Pacowy wrote:My amateur vote would be to set it way back when you don't need the heat. The boiler can rest at a comparatively cool temperature ( minimizing stand-by losses), pick-up losses are minimized and heat loss from the dwelling to the outside is minimized. As long as you give it enough time to come back up to the temp you want, I would expect that to be the fuel-minimizing approach. In the very long term it may put more fatigue on the boiler.
Carbon12 wrote:I think the general rule is to only set back 5 degrees. Any more than that uses more energy to reheat than you saved. Assuming the set back is in the 8-12 hr time frame. If you're going away for a week, set it back all you want as long as it's not so cold the pipes freeze!
Carbon12 wrote:Any more than that uses more energy to reheat than you saved.
Of course lower TT settings save fuel however, it's not always that simple, especially with steam.
Freddy wrote:Any time you lower the temperature you are saving fuel. As far as warming an area the only difference between steam & some other type of heat is that steam may have a longer recovery. If it does, then factor that into your programing. The idea is: You want it comfy when you get home, or when you wake up. Set is to drop to what ever temp you deem for when you away or asleep. Have it drop 1/2 hour before. Then set it to come back up 1/2 hour before you get home or awaken. If it's not quite up to heat when you want it to be, change it to 45 minutes before. If that's not enough try longer. Once you get it dialed in you will be saving as much as possible....unless you decide you can live with it cooler.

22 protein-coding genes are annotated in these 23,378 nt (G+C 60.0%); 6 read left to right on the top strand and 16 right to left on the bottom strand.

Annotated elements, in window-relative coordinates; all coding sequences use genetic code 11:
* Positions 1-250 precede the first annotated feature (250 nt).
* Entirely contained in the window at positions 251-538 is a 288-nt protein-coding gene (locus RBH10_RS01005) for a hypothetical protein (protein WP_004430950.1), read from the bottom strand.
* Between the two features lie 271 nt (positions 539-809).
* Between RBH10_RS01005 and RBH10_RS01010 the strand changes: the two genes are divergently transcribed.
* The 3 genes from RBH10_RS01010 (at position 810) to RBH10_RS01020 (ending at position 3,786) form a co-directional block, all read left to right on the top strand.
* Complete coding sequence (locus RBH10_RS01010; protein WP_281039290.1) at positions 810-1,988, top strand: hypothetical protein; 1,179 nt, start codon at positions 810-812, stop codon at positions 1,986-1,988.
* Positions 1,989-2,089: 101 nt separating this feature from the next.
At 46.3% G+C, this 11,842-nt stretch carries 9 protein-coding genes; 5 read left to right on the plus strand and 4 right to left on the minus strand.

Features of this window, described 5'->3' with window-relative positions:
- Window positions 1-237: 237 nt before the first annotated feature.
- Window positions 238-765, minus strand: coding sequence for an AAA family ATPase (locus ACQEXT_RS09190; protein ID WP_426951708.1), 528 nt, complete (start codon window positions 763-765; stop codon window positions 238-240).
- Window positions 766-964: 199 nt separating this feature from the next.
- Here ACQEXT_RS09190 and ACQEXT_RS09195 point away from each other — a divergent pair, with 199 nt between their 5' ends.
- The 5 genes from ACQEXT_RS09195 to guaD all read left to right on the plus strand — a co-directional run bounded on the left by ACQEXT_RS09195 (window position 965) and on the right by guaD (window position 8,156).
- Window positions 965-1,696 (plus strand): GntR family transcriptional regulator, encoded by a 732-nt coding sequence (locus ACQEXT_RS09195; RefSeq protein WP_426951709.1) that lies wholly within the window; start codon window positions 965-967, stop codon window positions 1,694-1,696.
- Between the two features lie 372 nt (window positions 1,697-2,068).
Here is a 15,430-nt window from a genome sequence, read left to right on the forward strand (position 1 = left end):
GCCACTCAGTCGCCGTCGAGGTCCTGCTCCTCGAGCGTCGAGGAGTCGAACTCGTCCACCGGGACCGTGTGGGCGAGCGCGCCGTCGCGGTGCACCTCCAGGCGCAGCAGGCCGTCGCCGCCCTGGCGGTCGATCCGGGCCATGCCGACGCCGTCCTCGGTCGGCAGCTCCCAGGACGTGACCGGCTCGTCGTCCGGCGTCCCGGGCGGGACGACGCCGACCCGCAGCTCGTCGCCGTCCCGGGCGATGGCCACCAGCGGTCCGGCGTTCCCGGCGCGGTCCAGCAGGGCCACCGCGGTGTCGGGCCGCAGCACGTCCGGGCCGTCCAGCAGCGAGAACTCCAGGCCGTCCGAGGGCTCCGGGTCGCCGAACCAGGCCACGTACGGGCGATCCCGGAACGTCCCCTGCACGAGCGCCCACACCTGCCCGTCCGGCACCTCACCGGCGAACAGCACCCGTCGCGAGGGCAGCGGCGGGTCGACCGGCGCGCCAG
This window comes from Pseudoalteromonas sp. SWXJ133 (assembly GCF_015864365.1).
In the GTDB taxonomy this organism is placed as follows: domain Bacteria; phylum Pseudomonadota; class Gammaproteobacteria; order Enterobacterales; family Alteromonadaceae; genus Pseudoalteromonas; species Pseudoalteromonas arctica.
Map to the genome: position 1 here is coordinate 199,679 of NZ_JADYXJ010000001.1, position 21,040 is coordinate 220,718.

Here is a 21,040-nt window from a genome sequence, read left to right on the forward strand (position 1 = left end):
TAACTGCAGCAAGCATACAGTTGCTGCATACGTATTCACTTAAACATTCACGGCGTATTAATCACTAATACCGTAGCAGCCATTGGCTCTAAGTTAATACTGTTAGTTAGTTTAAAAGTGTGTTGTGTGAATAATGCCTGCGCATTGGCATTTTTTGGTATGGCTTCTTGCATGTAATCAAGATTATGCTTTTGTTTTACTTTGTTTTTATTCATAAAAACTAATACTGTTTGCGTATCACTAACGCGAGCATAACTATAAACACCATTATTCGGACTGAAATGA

Pacowy wrote:Carbon12 wrote:Any more than that uses more energy to reheat than you saved.
I'm not really following that. All of the time the house spends at the lower temperature is time when it is experiencing reduced heat loss. If you try to maintain a higher temperature, you lose more btu's.
Carbon12 wrote:A good article against setbacks:
http://www.energyvanguard.com/blog-buil ... t-Setbacks
A good response to the above article:
http://www.energyvanguard.com/blog-buil ... u-re-Wrong
Normy wrote:Aahh, just when I thought I had it figured out¿